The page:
Talk to an expert. If you visit social networking, journaling, blogging or fan board sites, chances are you've run across British and European web users. Find one of these users who's willing to take a peek at your manuscript and point out any errors they might see. A fellow author might offer to edit your British English if you edit their character's American English. This is how you get invaluable advice about grammar, like the use of "got" versus "gotten" and notice of small details, like "zip" instead of "zipper". These readers can help make your character be as authentic as possible.
Don't overdo spelling out the accent. Some authors will definitely disagree, and a linguistically heavy historical novel might have some call for being as rigidly accurate as possible. In most cases, however, a little goes a long way. Focus on getting the vocabulary right, and the phrasing. Dialogue riddled with apostrophes, slang, and alternate spellings can end up making your text annoying at best and unreadable at the worst. So, go with: "You been lookin' for him all week. I were about to send out a search party!" rather than: "Ya behn lookin' fur 'im all week. I were 'bout ta send't a search party!"
Remember that people are individuals, no matter where they're from. Think about where you live and what someone might think of as your region's accent. It might not be the way you talk at all. The character you write is an individual as well, who can have their own differences and quirks. Don't worry about obsessing over the dialogue to the point of making them into a textbook example. Get the right flavor of British English and focus on your character's personality and story--your readers will believe in that character wholeheartedly.
- Be wary of using period films as a model. Like technology and fashion, language changes with the times. While many elements may remain the same, be sure if you're writing a modern story that you have some modern references to work from. You don't want your club-hopping aspiring British model to sound like a transplant from 1852.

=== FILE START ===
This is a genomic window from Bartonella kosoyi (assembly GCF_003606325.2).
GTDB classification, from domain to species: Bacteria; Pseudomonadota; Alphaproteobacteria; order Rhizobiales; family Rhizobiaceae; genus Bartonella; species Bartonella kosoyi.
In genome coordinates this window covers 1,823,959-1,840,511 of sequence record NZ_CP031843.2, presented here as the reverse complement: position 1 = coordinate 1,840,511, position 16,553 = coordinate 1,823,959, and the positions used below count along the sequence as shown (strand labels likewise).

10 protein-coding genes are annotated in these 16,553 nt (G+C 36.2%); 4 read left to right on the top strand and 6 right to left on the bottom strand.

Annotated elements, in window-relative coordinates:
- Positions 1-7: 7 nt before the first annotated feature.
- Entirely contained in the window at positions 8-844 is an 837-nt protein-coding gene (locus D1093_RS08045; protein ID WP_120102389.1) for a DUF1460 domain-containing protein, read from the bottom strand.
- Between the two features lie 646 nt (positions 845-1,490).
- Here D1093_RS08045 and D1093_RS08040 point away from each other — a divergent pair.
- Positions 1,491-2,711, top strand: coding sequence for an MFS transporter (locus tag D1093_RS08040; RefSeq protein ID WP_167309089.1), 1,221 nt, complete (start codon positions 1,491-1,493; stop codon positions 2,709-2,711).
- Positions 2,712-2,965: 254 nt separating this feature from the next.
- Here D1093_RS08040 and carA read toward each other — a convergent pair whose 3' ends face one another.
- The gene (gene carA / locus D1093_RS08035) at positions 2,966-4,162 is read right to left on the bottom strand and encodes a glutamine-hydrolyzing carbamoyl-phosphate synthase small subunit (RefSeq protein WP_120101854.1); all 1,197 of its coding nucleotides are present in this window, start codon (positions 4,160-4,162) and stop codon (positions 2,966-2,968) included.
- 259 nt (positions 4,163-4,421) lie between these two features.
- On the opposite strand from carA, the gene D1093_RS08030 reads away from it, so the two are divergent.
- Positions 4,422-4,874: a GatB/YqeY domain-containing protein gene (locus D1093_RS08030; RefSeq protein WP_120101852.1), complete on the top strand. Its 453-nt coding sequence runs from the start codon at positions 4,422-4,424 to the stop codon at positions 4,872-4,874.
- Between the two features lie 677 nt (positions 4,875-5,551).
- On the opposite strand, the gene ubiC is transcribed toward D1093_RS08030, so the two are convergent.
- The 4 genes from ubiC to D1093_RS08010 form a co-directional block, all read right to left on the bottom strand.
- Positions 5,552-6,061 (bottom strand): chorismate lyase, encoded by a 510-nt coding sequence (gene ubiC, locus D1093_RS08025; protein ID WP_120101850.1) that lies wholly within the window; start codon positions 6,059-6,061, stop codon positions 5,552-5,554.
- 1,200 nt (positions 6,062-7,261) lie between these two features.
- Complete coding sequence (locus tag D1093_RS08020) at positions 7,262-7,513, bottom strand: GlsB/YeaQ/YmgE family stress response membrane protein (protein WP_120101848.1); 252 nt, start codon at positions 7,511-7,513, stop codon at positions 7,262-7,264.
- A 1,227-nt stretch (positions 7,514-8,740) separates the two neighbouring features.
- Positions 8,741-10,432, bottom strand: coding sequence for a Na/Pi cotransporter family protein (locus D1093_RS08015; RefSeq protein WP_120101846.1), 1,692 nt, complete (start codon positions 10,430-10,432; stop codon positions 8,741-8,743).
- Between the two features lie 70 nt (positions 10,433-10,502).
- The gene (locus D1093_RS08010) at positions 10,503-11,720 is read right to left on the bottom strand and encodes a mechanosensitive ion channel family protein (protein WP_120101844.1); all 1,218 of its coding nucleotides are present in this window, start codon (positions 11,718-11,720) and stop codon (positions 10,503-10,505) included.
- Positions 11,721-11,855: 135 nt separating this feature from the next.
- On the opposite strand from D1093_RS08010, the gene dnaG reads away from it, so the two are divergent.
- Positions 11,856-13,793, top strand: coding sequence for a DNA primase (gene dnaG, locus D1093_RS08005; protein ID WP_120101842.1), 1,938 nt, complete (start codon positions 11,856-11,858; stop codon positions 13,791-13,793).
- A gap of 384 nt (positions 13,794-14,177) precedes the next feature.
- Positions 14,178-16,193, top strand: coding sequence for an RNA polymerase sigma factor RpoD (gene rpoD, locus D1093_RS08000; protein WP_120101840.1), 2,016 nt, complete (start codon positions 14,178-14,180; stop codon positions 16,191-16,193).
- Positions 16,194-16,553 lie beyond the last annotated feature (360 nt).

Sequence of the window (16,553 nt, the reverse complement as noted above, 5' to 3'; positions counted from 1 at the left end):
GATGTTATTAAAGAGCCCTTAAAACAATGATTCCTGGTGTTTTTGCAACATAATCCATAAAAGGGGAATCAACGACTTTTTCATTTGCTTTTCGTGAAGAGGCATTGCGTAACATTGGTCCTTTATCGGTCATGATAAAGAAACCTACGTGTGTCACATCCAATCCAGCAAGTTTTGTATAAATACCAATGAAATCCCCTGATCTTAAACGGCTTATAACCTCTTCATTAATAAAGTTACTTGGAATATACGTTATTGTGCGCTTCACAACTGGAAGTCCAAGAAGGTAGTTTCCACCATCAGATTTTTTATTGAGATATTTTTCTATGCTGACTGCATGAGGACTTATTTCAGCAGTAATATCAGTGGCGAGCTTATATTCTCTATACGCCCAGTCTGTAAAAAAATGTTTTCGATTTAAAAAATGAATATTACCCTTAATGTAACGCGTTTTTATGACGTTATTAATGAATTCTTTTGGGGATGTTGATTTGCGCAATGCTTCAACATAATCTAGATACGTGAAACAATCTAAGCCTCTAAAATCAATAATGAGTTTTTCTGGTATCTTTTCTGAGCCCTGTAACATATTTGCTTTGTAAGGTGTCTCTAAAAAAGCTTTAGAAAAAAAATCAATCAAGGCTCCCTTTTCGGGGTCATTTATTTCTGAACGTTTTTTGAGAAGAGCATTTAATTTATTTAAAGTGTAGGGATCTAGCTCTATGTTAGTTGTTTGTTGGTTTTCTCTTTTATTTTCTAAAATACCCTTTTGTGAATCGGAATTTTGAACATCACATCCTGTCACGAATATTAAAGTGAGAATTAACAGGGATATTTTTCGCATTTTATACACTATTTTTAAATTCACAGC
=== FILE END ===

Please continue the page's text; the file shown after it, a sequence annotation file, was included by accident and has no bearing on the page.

- Obviously the best way to get a feel for the language would be to visit Britain, or at the very least, talk on the phone with a native of the region you're studying. If you're working on a large novel or series based in Britain, this should definitely be a consideration for being as accurate and true to your characters as possible.
- An English writer friend of mine once said that adding bits of dialect here and there is enough to give the reader the right idea of the accent and they'll hear it correctly in their head. Get too literal with it, she warned, and it will make the character sound "a bit thick" (dumb). So if your character has some distinctive word choices that are grammatically off or heavy on slang, stagger these quirks amongst the dialogue rather than using them in every single line. This is comparable to the way interviewers edit out all those extra "ums" and "you knows" we all stutter out in real life. Nobody notices them in conversation, but when set down in print it makes us sound, well, a bit thick.
- Access to bookstore or library
- Access to websites
- Social or business networking contacts
- Time to research various sources
- Passport (optional)